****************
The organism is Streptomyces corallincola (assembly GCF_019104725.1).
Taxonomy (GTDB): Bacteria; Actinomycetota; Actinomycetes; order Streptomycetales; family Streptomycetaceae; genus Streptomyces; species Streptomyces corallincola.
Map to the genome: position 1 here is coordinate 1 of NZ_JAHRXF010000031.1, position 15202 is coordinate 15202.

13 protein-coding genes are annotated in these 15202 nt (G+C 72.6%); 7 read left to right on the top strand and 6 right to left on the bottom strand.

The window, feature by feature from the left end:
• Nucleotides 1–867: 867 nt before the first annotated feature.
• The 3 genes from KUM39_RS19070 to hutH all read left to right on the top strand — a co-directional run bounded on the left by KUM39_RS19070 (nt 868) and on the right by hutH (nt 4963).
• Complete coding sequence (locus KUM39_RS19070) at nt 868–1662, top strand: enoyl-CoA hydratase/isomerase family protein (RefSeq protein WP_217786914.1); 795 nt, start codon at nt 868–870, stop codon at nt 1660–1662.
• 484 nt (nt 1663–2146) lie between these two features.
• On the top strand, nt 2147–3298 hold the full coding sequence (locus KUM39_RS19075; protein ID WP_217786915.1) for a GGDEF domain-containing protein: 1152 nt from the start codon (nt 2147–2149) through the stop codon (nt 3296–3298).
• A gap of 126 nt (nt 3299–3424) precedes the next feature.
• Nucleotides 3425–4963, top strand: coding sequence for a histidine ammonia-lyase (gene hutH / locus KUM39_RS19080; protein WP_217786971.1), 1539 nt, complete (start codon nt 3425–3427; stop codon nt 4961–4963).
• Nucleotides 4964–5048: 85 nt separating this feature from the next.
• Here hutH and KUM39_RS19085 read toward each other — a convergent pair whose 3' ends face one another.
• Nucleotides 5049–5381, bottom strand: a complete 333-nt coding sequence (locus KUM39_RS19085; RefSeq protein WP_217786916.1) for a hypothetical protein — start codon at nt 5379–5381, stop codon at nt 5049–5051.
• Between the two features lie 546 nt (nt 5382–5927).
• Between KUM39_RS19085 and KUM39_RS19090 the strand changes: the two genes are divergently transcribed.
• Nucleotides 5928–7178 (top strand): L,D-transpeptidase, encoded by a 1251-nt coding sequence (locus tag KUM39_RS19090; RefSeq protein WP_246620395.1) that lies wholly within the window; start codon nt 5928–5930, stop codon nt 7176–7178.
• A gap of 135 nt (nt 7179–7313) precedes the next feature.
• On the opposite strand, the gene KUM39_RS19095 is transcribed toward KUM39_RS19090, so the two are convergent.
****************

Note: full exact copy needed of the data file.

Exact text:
The organism is Streptomyces corallincola (assembly GCF_019104725.1).
Taxonomy (GTDB): Bacteria; Actinomycetota; Actinomycetes; order Streptomycetales; family Streptomycetaceae; genus Streptomyces; species Streptomyces corallincola.
Map to the genome: position 1 here is coordinate 1 of NZ_JAHRXF010000031.1, position 15202 is coordinate 15202.

13 protein-coding genes are annotated in these 15202 nt (G+C 72.6%); 7 read left to right on the top strand and 6 right to left on the bottom strand.

The window, feature by feature from the left end:
• Nucleotides 1–867: 867 nt before the first annotated feature.
• The 3 genes from KUM39_RS19070 to hutH all read left to right on the top strand — a co-directional run bounded on the left by KUM39_RS19070 (nt 868) and on the right by hutH (nt 4963).
• Complete coding sequence (locus KUM39_RS19070) at nt 868–1662, top strand: enoyl-CoA hydratase/isomerase family protein (RefSeq protein WP_217786914.1); 795 nt, start codon at nt 868–870, stop codon at nt 1660–1662.
• 484 nt (nt 1663–2146) lie between these two features.
• On the top strand, nt 2147–3298 hold the full coding sequence (locus KUM39_RS19075; protein ID WP_217786915.1) for a GGDEF domain-containing protein: 1152 nt from the start codon (nt 2147–2149) through the stop codon (nt 3296–3298).
• A gap of 126 nt (nt 3299–3424) precedes the next feature.
• Nucleotides 3425–4963, top strand: coding sequence for a histidine ammonia-lyase (gene hutH / locus KUM39_RS19080; protein WP_217786971.1), 1539 nt, complete (start codon nt 3425–3427; stop codon nt 4961–4963).
• Nucleotides 4964–5048: 85 nt separating this feature from the next.
• Here hutH and KUM39_RS19085 read toward each other — a convergent pair whose 3' ends face one another.
• Nucleotides 5049–5381, bottom strand: a complete 333-nt coding sequence (locus KUM39_RS19085; RefSeq protein WP_217786916.1) for a hypothetical protein — start codon at nt 5379–5381, stop codon at nt 5049–5051.
• Between the two features lie 546 nt (nt 5382–5927).
• Between KUM39_RS19085 and KUM39_RS19090 the strand changes: the two genes are divergently transcribed.
• Nucleotides 5928–7178 (top strand): L,D-transpeptidase, encoded by a 1251-nt coding sequence (locus tag KUM39_RS19090; RefSeq protein WP_246620395.1) that lies wholly within the window; start codon nt 5928–5930, stop codon nt 7176–7178.
• A gap of 135 nt (nt 7179–7313) precedes the next feature.
• On the opposite strand, the gene KUM39_RS19095 is transcribed toward KUM39_RS19090, so the two are convergent.